Richard Branson, Virgin Group supremo spelled out the dilemma for carriers such as Virgin Atlantic & Virgin Blue who want to see the industry reduce its impact but don't fancy ending up as road kill in the process:
We are looking at every single way of tackling climate change. All airline companies must support their governments in making sure we get a treaty to reduce carbon output dramatically. .... There is a price to pay and, as long as other airlines pay, we are happy to pay it.'
There will be many more high profile and dramatic skirmishes both within and cross industrial sectors in the run up to a climate deal this December in Copenhagen. Most industries have long ago abandoned the obfuscation of debating the science of climate change and have moved now to adapting their business model to the new reality and to ensure their businesses achieve the best strategic positioning. But in order to create confidence in an effective global trading system to make all this work there are a few serious considerations. We need market based instruments such as cap & trade to function well across the global economy and funds raised should be fairly managed and invested in new technologies and in the protection of forest carbon sink assets. To make this system stick a robust system of measurement, reporting and verification across the board becomes the real linchpin.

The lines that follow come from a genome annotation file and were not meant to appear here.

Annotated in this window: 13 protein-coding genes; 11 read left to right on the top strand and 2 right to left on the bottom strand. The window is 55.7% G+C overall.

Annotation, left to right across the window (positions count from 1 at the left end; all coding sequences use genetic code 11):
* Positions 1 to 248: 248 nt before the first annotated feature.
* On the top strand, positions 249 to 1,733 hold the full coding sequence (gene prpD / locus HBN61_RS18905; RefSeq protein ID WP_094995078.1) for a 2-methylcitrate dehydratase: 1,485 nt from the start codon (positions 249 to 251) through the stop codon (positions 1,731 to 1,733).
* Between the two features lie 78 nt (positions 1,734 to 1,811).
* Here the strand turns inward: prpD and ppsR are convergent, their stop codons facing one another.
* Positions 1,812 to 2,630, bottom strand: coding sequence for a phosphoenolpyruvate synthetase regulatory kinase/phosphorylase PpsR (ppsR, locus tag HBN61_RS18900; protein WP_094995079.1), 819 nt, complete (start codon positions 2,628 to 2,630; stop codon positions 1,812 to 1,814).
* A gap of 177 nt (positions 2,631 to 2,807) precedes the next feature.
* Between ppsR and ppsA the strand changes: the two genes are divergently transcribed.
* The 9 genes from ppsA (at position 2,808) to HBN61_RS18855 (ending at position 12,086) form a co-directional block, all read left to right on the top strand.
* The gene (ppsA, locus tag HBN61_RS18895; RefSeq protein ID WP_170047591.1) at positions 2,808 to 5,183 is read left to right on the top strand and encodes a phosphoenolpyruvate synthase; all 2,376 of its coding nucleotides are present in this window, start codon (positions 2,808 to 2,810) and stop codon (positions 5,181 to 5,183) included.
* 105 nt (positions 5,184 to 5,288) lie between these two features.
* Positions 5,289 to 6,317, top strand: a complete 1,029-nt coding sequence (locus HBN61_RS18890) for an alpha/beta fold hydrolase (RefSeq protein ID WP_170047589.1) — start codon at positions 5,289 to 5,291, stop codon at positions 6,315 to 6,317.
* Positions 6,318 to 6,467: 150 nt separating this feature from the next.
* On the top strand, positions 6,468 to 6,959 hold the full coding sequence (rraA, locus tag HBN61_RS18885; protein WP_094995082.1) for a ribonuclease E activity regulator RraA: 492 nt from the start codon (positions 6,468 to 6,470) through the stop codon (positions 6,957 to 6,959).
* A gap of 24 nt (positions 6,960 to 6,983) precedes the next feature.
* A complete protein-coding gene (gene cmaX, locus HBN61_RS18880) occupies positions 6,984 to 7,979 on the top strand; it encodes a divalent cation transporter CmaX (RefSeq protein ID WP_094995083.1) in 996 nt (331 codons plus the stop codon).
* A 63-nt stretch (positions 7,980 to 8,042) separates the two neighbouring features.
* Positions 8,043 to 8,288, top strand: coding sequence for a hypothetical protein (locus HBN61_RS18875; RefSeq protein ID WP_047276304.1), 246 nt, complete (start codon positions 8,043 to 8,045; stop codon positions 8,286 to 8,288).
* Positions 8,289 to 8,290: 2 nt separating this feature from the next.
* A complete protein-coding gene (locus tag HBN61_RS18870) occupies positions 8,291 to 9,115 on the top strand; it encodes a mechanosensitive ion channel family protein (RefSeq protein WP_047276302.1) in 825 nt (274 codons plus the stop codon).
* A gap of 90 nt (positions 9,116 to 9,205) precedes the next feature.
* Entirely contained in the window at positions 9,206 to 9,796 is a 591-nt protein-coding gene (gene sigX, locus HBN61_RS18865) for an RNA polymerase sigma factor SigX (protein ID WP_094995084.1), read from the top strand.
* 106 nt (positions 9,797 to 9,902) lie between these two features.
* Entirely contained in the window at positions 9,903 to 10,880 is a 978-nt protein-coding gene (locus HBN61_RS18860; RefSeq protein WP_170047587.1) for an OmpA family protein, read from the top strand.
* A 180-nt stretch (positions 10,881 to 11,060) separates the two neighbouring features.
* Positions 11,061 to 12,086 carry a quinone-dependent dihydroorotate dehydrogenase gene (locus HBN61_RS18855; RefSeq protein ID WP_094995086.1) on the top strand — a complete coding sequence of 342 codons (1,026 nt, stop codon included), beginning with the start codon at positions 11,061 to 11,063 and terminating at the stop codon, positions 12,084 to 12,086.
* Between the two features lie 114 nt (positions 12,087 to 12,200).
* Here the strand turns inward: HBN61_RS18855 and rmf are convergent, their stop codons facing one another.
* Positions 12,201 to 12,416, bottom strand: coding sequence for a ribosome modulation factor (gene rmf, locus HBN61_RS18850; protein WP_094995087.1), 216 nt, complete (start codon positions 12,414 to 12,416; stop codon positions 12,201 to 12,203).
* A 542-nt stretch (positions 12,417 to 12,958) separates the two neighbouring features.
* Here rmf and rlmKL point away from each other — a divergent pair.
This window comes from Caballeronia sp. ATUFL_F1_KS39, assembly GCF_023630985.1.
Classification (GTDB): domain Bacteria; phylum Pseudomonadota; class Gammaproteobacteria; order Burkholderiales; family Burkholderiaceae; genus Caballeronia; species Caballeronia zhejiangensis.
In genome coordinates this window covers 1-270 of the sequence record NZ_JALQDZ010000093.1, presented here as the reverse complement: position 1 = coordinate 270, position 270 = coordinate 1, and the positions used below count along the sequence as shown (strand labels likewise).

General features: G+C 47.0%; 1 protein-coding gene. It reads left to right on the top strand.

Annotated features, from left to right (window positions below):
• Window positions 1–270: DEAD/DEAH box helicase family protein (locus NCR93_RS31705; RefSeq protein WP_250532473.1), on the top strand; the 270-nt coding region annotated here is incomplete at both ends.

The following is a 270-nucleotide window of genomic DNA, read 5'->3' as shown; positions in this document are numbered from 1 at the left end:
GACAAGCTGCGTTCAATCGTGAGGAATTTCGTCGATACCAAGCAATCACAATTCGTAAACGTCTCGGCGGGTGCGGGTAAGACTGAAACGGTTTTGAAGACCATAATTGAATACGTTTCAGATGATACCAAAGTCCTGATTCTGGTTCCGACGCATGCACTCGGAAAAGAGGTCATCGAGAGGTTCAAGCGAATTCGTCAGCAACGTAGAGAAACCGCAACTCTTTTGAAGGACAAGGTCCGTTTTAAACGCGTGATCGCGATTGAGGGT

To quote the UN Framework Convention on Climate Change working group paper from March this year:
Ambitious mitigation actions by all Parties, in accordance with their respective responsibilities and capabilities, and ambitious financial and technological support for actions by developing countries will be at the core of an agreed outcome that enables the full, effective and sustained implementation of the Convention. Robust measurement, reporting and verification of both actions and support will contribute to building confidence among Parties and thus to their willingness to scale up their level of ambition. The level of global ambition to mitigate climate change will, in its turn, determine the scale of the adaptation challenge and the need for finance and technology to cope with that challenge. The negotiations under the Bali Action Plan must focus on achieving political clarity on these core points as a basis for action by COP 15.